For decades J.S. G. Boggs has been creating currency that looks authentic enough to pass for the real thing. Before computers, he used to meticulously hand-draw the currency of whatever country he was in: dollars in the U.S., francs in Switzerland, and pounds in England. The biggest difference between Boggs’ Bills and “real currency” is that Boggs’ currency is one-sided; the back contains his thumbprint and signature.
Boggs doesn’t sell his art. He “spends” it—trading it for services and always paying face value ($10 in services gets you a $10 Boggs note). According to www.artscenecal.com, “So far, he’s spent about $250,000 worth of Boggs’ bills. Now, does that figure refer to the face value of those bills? Or does it refer to how much they’re worth? Even the most elementary statement about Boggs’ artwork launches an inquiry into the nature of money, monetary transactions, value, art, abstraction, representation and reproduction.”
The question continues when you realize that Boggs Bills are frequently “worth” many times their face value. Wikipedia states that, “Art collectors will pay $1000 for a $10 note.”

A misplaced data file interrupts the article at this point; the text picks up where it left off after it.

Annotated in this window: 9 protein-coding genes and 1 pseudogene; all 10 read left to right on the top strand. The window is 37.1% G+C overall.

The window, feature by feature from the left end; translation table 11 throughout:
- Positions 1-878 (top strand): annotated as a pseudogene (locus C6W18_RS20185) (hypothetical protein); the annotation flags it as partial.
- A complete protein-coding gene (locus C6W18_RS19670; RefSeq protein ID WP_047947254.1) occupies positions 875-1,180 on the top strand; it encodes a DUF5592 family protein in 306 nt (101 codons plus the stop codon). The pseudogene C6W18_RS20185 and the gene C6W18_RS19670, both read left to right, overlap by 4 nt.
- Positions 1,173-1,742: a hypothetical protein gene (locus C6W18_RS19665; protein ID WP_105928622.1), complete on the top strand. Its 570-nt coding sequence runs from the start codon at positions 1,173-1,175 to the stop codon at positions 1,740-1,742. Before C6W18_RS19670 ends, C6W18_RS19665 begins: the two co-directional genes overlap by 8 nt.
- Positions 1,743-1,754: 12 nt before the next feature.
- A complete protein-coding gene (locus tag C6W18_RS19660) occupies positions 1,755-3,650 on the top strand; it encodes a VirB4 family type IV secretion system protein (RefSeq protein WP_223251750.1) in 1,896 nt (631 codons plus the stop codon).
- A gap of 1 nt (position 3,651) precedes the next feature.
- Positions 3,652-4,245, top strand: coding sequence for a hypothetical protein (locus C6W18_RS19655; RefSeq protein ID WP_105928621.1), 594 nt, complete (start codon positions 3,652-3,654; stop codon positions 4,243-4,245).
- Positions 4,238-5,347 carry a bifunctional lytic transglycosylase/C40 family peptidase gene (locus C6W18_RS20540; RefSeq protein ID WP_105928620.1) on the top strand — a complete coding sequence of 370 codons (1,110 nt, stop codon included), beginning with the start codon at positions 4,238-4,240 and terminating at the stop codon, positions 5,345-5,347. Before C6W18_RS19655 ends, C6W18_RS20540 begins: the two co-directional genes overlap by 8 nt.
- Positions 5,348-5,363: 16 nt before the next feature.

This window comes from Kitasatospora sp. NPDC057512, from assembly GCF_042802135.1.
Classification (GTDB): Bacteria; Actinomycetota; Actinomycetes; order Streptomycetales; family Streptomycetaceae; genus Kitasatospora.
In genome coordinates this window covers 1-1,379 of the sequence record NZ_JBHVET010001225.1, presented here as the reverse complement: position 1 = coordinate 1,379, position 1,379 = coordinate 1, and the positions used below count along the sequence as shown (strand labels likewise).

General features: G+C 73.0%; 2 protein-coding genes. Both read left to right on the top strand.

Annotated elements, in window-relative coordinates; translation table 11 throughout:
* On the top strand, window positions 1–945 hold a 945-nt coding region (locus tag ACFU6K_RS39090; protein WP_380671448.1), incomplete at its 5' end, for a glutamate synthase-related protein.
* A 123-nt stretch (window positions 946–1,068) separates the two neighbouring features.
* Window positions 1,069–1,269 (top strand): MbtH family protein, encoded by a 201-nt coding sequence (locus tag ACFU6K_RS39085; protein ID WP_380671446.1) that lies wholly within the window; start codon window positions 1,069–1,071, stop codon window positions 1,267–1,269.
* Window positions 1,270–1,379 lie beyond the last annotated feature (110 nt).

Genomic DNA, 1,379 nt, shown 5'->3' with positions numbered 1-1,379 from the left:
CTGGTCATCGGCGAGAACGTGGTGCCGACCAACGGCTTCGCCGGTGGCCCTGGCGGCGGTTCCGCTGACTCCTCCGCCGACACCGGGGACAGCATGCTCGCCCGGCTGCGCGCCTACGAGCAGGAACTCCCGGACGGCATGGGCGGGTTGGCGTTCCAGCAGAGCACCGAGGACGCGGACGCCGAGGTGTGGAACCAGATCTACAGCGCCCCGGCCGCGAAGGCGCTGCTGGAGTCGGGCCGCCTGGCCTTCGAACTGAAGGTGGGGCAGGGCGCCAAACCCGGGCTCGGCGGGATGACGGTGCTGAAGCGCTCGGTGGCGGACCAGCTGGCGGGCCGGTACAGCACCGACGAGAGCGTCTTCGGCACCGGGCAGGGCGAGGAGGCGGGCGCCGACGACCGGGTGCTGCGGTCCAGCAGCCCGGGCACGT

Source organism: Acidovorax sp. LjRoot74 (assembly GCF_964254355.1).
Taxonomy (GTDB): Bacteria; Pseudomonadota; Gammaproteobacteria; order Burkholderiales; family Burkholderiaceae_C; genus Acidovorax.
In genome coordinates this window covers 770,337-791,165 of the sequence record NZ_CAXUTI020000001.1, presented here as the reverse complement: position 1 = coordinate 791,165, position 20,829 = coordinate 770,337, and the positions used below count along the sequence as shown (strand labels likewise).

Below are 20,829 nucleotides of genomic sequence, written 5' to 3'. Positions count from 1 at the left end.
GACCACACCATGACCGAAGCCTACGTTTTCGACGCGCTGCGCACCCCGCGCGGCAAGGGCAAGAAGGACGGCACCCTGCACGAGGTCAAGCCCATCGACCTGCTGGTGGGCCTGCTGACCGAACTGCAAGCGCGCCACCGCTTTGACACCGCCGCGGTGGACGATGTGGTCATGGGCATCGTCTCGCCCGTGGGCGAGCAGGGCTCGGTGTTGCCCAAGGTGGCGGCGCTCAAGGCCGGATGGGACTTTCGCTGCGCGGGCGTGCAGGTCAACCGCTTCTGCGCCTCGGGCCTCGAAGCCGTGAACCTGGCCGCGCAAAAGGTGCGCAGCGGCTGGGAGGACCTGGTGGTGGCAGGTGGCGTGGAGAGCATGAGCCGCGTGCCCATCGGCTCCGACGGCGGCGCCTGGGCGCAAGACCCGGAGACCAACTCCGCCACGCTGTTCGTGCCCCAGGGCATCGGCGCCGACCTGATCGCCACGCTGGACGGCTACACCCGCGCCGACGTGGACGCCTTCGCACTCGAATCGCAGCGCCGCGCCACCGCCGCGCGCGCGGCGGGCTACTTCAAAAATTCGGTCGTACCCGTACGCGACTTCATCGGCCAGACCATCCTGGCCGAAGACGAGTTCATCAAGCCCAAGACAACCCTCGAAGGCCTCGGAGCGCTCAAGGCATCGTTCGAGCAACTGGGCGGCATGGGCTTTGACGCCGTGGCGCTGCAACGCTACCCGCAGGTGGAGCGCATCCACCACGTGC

Boggs believes his transactions are performance art and he never just gave his Boggs Bills to collectors. Instead, he enjoys giving people the choice of accepting art over money; to question what makes money valuable in the first place. So the less they know about him, the better. He does sell the receipts of his transactions to art collectors so they can find the lucky Boggs’ recipients and offer them much more money for the Boggs Bill. It’s not until this happens that the “art” is complete.
Boggs now designs currency on the computer. This currency still is worth more than its face “value,” although not nearly as much as his older hand-drawn work.
In 1986 Boggs was arrested in England for counterfeiting. In 1989 he was arrested in Australia. He was acquitted in both cases on the grounds that he was creating art and not trying to pass his currency off as real. Since 1990 he has had work and personal effects confiscated by the U.S. Secret Service Counterfeiting Division. No legal case has been brought against him in the U.S.
Boggs work is in the collections of the British Museum, the Art Institute of Chicago, the Museum of Modern Art, and the Smithsonian Institution.